There has been speculation recently that Google is already a communications provider, competing for the broadband accounts of a great swathe of customers in the US. It is also playing a game of chess in the payments game, where, according to industry sources it is about to buy the company that rhymed with crisis, ISIS, now called Softcard. The latest evidence of Google piling into the communications space is talk that it is becoming an MVNO.
T-Mobile USA and possibly Sprint are in the frame as the networks favoured by Google.
Not only will the announcement, when and if it becomes official, cause fundamental rumblings in the sector, but it throws up important questions about business models. To date, Google has managed to avoid the dirty business of billing customers, instead favouring the reverse model of funding its business through advertising.
Will it try for the some version of the same model if it becomes an MVNO or will the search giant finally roll up its sleeves and offer some form of billing? If it does, will it, as one might guess, go with the simplest of billing models? Are we going to see flat rate billing make a comeback, or a subscription based model make an appearance, or complex charging and real time functionality? For the first time, the world will be looking closely at how a company is going to bill its customers. And perhaps it will provide a lead for the more ‘established’ telcos who are thinking of changing their business models.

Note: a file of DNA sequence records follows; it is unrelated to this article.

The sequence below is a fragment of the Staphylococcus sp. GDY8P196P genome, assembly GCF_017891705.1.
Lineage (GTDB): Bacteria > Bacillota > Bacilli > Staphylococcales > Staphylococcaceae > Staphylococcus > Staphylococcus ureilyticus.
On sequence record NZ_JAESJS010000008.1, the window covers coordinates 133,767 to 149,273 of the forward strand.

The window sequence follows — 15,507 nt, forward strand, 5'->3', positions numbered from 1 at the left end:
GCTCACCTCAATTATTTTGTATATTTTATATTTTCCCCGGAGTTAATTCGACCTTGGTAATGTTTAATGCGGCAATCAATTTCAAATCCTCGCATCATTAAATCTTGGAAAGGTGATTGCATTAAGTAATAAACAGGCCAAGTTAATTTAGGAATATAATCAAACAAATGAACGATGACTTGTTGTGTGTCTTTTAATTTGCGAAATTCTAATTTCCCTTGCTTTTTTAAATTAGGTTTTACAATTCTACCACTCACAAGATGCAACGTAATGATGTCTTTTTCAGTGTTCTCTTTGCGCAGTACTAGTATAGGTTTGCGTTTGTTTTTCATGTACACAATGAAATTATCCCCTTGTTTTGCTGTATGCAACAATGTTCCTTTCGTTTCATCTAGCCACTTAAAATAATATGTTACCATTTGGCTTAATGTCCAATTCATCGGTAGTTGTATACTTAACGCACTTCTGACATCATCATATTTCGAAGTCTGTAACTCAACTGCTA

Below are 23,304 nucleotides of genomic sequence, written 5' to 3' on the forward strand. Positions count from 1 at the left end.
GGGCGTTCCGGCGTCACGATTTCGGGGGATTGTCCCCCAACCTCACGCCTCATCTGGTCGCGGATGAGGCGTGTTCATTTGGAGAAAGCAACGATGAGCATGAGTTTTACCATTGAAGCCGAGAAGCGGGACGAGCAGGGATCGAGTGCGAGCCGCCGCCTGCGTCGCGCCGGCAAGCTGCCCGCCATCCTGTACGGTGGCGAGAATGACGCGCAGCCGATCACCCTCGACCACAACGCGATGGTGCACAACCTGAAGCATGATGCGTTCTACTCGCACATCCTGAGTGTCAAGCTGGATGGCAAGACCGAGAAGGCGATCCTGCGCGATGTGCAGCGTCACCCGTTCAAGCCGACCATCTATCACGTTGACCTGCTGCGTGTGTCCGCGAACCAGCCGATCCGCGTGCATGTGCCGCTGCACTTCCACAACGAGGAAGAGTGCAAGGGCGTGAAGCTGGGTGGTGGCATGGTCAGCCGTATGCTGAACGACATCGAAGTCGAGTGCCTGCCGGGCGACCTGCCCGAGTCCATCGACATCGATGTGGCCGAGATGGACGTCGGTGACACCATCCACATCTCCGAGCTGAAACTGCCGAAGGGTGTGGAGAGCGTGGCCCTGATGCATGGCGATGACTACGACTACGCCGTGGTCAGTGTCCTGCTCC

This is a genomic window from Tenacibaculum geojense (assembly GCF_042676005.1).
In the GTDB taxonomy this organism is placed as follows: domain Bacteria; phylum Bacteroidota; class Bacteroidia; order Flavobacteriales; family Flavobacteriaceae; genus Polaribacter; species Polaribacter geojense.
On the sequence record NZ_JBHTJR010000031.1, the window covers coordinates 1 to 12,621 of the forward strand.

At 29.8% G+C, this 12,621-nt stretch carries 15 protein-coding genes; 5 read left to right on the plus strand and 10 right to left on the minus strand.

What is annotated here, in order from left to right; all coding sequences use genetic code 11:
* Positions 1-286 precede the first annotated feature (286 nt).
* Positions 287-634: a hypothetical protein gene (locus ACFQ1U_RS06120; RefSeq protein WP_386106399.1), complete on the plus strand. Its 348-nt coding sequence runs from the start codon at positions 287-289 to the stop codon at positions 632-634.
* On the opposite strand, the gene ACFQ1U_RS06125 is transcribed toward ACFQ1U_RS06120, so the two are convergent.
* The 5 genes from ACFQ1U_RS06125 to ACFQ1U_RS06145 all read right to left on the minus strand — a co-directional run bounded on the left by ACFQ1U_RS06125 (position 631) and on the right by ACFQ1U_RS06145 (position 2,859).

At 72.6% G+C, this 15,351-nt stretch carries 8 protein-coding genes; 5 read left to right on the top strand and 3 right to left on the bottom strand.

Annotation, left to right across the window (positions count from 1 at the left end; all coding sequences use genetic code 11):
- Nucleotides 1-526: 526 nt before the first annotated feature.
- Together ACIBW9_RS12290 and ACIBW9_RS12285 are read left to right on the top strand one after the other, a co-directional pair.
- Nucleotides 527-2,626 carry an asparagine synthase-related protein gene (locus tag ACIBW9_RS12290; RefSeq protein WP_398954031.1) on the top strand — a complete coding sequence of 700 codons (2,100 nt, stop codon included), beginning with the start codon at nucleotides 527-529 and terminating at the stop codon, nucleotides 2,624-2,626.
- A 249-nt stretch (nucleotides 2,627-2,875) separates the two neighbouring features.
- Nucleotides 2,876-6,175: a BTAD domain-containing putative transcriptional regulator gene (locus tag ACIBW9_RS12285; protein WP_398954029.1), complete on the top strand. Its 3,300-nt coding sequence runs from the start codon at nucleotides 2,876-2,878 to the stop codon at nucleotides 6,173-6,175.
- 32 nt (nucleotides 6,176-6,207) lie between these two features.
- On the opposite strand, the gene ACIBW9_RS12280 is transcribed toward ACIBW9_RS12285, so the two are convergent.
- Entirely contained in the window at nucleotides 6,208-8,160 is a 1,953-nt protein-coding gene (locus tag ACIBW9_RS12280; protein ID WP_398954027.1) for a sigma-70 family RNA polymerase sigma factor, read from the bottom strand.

The other thing, of course, is that for a while now we have been discussing whether it is the ‘year of the MVNO’ and also for a while now we have known that BillingViews’ most popular article ever is this one on the five things that make operating an MVNO tough to do right. It seems that this could very well be the Year of the MVNO.
The other issue, of course, is if Google is becoming an MVNO, who else is planning to do the same. Will some car manufacturers commit, will the IoT arena open the door to a whole new wave of specialist ‘MVNO’ companies that will provide the type of connectivity that is needed by different verticals.
The good news is that, in any of these scenarios, except the one where nothing happens and nothing changes, the opportunities for vendors just got very exciting again.